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NVIDIA To Publicly Release Some Documentation

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  • phoronix
    started a topic NVIDIA To Publicly Release Some Documentation

    NVIDIA To Publicly Release Some Documentation

    Phoronix: NVIDIA To Publicly Release Some Documentation

    NVIDIA will be releasing 2D (and potentially 3D) documentation concerning their ARM Tegra graphics core. "NVIDIA committed to open-source" even read one slide during a presentation at the annual X.Org Developers' Conference...

    http://www.phoronix.com/vr.php?view=MTE5MDk

  • uid313
    replied
    It's getting chilly in hell

    I would like to see hardware documentation for GeForce though.

    Leave a comment:


  • Ex-Cyber
    replied
    Originally posted by TheBlackCat View Post
    IANAL, but it seems pretty clear after the oracle case that nobody can own an interface. That may change if oracle gets its way, but currently interfaces are not protected by intellectual property law.
    Interfaces can still, in principle, be patented. However, the Oracle ruling is arguably the last nail in the coffin of the idea that API/ABIs can be copyrighted under US law. Frankly I'm still kind of floored that anyone thought Oracle even had a chance on that claim. 17 USC 102(b) and Lotus v. Borland were pretty big hints.

    Leave a comment:


  • DeepDayze
    replied
    Originally posted by Gusar View Post
    This assumes such documentation exists and could quickly be released. I very much doubt that's the case. Which means they'd first need to go assembling various internal documents, sanitize them and then shape them into a form that can be released. Too much effort for EOL hardware, I don't see any incentive to do it.
    True, as all they need to do with such old documentation is to get it cleared by their legal department first, much in the same fashion AMD did with their docs. At minimum they should release the interface and programming docs (minus any 3rd party info)

    However they should be able to release docs for their not quite so old cards (eg, GeForce 5,6,7)

    Leave a comment:


  • TheBlackCat
    replied
    Originally posted by Naib View Post
    depends on whether they got someone to initially write the interface and they don't actually own the ipr.
    IANAL, but it seems pretty clear after the oracle case that nobody can own an interface. That may change if oracle gets its way, but currently interfaces are not protected by intellectual property law.

    Leave a comment:


  • Gusar
    replied
    Originally posted by DeepDayze View Post
    I concur with the poster above that nVidia should release documentation for their older cards that are at end of life so that we as a community can support ourselves by having an open driver so we can continue to use these cards
    This assumes such documentation exists and could quickly be released. I very much doubt that's the case. Which means they'd first need to go assembling various internal documents, sanitize them and then shape them into a form that can be released. Too much effort for EOL hardware, I don't see any incentive to do it.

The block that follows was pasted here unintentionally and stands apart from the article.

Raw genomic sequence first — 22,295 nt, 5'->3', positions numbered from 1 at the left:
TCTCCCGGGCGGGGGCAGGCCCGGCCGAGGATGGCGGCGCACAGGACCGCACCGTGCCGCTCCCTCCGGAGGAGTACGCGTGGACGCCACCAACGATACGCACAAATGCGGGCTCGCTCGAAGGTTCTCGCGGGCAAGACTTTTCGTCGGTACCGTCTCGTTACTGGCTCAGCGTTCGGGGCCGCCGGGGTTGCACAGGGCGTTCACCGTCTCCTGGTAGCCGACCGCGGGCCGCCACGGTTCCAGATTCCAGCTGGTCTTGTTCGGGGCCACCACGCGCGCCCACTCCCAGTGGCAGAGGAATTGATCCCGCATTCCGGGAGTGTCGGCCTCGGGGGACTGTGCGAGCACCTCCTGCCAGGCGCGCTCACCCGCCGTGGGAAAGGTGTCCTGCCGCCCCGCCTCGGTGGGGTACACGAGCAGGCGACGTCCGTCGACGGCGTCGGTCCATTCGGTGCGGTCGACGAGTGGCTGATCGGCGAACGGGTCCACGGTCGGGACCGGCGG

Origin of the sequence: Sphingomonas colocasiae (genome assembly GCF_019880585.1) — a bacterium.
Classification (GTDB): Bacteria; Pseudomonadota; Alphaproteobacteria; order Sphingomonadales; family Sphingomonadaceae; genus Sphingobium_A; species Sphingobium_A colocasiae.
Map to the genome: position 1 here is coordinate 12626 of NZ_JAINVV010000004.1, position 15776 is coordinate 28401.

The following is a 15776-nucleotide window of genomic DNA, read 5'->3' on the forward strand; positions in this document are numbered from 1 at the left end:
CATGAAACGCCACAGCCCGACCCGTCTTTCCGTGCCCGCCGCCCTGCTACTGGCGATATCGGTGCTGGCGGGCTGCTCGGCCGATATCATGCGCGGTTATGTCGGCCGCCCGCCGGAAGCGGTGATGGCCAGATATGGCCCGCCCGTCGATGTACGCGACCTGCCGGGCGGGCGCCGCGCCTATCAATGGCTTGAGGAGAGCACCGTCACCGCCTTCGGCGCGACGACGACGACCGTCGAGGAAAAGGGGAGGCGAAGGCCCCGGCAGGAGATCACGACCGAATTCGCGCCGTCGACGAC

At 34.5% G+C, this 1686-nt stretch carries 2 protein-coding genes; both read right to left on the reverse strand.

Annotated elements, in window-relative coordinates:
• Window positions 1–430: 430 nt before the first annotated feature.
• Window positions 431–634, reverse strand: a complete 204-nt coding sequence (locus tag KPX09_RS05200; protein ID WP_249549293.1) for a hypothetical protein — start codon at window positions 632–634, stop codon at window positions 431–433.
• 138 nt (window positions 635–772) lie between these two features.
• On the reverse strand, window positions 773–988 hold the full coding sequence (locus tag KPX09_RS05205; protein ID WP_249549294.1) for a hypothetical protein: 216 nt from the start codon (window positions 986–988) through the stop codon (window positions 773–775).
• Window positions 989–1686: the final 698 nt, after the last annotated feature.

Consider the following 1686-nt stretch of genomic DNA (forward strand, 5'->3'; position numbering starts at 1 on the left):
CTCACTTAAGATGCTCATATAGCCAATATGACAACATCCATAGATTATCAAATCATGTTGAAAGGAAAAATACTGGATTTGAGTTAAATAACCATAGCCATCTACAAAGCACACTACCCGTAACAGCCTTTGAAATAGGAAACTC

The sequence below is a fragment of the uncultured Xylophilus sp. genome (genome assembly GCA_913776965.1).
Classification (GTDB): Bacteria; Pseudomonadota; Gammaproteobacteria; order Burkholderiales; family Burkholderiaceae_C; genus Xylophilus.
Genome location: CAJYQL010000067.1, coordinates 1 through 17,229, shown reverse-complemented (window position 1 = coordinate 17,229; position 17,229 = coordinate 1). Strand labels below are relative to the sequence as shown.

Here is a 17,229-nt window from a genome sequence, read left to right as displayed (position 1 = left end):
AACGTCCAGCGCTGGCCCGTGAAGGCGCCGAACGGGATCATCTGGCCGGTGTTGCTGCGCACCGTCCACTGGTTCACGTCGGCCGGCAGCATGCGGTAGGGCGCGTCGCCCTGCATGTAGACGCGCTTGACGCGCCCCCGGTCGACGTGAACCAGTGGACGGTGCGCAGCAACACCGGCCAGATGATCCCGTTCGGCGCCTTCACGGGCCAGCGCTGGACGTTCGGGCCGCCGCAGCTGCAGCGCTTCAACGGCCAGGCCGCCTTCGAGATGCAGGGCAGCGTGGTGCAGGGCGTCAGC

Leave a comment:


  • Naib
    replied
    Originally posted by TheBlackCat View Post
    I can understand having IP restrictions on the implementation, but not for the interface. I thought that was settled in oracle vs. google.
    depends on whether they got someone to initially write the interface and they don't actually own the ipr.

    Leave a comment:


  • TheBlackCat
    replied
    Originally posted by DeepDayze View Post
    It's possible they cannot release docs for their desktop card ASICS due to 3rd party IP restrictions. If they can bring the design work inhouse and use as little 3rd party IP as possible then they could be able to open up documentation for the 3d parts.
    I can understand having IP restrictions on the implementation, but not for the interface. I thought that was settled in oracle vs. google.

    Leave a comment:


  • Dami55an
    replied
    I was like "WOW desktop cards" but then i realized it was for tegra.

    Leave a comment:


  • DeepDayze
    replied
    Originally posted by boast View Post
    especially the firmware technology from their Quadro series, since hopefully that would still work for todays cards
    Maybe a utility to do the firmware dumps for just about any nvidia card would be great to have so that we can use the firmware with nouveau, and if nvidia can provide some documentation about the entry points and such do the nouveau devs can implement features

    Originally posted by Ex-Cyber View Post
    They've made noises about integrating ARM on the desktop side too, which makes me wonder whether they might move the low-level stuff into an embedded firmware blob and document a higher-level host interface. Of course, the cynical side of me says that they'd then wrap that firmware in encryption/DRM and sell feature unlock codes a la carte (SLI? $25. Overclocking? $50. Autodesk-certified mode? $500. Full double precision compute performance? $1500.).
    lol wouldn't be surprised at that

    Leave a comment:

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